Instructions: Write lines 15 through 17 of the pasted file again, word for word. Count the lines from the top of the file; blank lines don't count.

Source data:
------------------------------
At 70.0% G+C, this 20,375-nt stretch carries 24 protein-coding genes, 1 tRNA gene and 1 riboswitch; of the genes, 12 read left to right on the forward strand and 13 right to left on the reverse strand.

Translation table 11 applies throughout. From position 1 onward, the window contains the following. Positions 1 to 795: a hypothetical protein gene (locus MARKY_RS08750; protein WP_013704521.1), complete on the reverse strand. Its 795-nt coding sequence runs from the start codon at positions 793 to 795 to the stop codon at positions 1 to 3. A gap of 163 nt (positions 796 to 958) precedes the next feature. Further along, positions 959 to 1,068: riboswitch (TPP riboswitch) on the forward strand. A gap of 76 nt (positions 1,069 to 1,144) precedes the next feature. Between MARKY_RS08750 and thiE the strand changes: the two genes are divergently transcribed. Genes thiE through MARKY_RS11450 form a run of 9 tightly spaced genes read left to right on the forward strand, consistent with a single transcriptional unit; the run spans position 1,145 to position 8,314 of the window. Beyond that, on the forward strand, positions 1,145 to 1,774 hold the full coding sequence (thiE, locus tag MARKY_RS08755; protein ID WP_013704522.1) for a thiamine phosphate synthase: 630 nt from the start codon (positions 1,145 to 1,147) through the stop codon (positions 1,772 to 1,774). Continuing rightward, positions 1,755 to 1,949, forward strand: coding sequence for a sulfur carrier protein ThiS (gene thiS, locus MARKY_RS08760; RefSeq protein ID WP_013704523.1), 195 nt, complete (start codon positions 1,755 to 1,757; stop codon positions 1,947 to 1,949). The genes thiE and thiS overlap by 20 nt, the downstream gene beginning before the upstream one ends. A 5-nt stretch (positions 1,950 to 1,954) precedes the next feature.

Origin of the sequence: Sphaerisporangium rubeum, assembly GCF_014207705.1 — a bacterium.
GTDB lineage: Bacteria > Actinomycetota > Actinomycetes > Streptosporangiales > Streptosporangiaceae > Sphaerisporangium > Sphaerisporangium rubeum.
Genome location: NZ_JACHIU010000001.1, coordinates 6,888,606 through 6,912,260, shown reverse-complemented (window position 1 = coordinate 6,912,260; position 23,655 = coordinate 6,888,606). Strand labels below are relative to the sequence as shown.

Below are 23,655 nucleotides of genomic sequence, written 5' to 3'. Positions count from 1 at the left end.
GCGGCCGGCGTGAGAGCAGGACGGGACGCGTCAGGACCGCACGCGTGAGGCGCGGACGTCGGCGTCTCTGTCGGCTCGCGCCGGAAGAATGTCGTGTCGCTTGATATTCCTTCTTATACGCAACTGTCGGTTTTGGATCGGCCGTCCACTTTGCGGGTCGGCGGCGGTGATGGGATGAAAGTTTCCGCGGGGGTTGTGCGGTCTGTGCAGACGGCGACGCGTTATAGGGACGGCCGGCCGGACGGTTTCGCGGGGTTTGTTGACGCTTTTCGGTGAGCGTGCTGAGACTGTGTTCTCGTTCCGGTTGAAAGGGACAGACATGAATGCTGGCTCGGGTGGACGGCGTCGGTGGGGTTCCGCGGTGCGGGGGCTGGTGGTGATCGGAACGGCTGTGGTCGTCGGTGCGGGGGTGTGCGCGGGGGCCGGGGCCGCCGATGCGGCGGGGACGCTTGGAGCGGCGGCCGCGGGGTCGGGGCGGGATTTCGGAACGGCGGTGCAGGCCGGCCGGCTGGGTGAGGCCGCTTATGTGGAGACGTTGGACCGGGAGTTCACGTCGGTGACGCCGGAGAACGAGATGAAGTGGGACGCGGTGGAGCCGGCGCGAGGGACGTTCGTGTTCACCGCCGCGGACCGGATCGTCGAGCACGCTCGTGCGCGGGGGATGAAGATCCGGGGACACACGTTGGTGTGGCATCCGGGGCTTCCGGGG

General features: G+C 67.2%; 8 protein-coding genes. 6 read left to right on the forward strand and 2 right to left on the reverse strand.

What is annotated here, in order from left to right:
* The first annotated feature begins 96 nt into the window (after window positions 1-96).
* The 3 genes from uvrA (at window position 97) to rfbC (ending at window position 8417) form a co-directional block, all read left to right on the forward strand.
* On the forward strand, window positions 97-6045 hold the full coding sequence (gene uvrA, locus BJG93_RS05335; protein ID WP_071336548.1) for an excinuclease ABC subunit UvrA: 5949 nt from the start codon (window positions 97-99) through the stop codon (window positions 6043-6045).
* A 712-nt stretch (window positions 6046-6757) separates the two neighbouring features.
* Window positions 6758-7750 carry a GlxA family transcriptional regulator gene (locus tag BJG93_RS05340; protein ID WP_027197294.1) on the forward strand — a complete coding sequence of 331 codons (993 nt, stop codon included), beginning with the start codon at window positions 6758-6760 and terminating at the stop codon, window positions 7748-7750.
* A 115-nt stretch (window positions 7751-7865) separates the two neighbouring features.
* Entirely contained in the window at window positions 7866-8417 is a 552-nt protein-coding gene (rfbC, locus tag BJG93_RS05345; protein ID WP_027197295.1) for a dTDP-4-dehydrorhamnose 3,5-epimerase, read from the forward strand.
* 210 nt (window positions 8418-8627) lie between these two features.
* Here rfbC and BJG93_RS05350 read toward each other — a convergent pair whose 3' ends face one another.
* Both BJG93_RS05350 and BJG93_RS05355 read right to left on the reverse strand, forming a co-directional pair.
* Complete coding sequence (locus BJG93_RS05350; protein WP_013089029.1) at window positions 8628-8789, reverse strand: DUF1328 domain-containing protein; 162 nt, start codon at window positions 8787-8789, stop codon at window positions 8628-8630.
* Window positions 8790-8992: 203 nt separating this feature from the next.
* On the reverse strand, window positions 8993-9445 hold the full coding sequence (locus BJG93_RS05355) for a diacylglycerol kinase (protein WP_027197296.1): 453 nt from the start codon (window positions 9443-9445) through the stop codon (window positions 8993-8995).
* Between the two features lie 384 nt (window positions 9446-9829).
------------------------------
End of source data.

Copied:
* A 115-nt stretch (window positions 7751-7865) separates the two neighbouring features.
* Entirely contained in the window at window positions 7866-8417 is a 552-nt protein-coding gene (rfbC, locus tag BJG93_RS05345; protein ID WP_027197295.1) for a dTDP-4-dehydrorhamnose 3,5-epimerase, read from the forward strand.
* 210 nt (window positions 8418-8627) lie between these two features.